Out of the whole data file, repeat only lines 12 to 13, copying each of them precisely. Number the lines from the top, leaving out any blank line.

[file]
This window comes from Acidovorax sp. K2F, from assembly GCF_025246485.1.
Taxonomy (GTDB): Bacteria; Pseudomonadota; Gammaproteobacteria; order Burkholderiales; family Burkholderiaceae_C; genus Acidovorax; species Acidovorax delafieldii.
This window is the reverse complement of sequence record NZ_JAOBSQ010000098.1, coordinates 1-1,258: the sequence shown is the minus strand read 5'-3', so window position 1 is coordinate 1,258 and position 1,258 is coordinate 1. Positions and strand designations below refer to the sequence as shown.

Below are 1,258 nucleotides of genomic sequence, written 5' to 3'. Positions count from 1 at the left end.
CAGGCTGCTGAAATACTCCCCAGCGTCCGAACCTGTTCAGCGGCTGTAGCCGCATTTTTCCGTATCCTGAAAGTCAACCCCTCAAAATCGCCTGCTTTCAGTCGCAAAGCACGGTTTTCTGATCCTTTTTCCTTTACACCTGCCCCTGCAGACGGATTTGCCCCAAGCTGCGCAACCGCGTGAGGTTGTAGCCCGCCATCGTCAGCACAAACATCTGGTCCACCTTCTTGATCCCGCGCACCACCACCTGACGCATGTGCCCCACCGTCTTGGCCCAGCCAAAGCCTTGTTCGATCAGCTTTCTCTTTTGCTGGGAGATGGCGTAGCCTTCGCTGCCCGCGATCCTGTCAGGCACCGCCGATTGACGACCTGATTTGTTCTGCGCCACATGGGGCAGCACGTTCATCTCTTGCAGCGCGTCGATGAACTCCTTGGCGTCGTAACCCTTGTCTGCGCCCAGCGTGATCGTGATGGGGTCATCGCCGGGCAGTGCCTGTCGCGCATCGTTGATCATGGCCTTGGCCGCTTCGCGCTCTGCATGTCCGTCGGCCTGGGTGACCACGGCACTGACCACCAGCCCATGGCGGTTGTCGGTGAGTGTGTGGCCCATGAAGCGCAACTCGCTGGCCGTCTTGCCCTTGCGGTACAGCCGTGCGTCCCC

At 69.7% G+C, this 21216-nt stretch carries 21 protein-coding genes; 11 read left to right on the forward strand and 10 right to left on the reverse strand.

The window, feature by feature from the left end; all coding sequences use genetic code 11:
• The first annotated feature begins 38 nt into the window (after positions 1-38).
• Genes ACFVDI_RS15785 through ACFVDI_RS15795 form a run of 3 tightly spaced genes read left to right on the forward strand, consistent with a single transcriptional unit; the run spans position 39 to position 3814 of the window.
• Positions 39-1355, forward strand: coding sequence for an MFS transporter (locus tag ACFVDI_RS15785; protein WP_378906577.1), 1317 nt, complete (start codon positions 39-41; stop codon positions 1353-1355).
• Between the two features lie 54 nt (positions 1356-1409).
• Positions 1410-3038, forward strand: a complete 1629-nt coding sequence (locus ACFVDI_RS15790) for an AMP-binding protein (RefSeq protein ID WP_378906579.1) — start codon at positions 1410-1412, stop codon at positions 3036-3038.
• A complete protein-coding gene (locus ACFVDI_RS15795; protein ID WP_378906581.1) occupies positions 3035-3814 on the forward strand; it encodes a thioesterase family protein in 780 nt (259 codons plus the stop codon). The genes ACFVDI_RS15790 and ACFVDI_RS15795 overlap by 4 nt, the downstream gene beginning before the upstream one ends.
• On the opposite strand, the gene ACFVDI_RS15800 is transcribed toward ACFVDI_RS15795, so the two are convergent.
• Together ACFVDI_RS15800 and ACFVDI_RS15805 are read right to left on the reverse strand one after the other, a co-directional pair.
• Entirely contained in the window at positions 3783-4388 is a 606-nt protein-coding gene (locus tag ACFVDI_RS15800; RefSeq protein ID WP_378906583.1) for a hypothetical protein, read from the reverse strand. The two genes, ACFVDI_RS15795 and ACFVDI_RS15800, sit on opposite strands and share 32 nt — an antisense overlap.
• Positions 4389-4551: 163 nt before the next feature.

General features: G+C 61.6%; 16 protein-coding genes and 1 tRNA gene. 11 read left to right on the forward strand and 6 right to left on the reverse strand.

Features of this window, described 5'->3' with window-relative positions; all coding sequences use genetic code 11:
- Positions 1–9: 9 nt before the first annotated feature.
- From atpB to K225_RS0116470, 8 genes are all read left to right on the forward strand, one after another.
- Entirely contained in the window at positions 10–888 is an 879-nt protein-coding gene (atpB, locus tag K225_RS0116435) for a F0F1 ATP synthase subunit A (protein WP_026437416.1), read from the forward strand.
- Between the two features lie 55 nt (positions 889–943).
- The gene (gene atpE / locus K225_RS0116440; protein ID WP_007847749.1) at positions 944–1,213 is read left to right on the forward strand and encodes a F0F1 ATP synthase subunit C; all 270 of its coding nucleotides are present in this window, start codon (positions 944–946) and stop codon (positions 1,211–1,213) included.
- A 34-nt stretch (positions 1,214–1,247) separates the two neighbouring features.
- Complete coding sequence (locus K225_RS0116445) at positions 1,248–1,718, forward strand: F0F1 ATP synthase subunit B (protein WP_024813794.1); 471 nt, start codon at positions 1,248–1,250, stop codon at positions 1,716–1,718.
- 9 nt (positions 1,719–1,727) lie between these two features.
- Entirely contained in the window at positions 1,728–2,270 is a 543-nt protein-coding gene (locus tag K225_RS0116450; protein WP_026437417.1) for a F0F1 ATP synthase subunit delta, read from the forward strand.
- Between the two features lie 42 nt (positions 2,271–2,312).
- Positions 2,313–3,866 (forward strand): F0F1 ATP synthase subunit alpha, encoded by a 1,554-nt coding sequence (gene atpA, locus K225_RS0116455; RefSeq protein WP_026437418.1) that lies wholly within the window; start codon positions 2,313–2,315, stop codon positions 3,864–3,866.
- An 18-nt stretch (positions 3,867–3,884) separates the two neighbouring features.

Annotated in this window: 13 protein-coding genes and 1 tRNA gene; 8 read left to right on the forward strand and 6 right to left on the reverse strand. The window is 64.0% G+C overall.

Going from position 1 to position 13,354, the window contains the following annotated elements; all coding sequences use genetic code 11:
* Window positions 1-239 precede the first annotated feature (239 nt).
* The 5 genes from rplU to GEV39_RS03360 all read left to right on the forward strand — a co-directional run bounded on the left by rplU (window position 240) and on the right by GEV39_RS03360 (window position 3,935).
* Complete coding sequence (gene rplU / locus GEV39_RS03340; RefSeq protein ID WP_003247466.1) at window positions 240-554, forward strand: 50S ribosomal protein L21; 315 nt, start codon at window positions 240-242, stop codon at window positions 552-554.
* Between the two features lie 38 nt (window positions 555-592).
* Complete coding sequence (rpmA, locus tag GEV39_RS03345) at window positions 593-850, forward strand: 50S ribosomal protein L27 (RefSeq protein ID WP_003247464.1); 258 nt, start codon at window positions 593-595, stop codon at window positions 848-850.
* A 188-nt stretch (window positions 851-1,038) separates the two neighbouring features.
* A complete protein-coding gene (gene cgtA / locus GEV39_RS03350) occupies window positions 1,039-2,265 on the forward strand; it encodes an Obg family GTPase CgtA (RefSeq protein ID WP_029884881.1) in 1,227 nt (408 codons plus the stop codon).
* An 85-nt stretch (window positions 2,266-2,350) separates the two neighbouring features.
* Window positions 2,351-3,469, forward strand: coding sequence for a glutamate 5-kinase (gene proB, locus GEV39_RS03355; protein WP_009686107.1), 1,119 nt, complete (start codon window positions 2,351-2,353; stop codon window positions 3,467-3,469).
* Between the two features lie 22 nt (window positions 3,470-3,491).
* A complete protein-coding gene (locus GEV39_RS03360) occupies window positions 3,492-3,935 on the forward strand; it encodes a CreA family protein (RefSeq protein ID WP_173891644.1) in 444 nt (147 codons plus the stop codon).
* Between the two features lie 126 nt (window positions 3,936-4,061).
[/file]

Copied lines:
• Positions 1410-3038, forward strand: a complete 1629-nt coding sequence (locus ACFVDI_RS15790) for an AMP-binding protein (RefSeq protein ID WP_378906579.1) — start codon at positions 1410-1412, stop codon at positions 3036-3038.
• A complete protein-coding gene (locus ACFVDI_RS15795; protein ID WP_378906581.1) occupies positions 3035-3814 on the forward strand; it encodes a thioesterase family protein in 780 nt (259 codons plus the stop codon). The genes ACFVDI_RS15790 and ACFVDI_RS15795 overlap by 4 nt, the downstream gene beginning before the upstream one ends.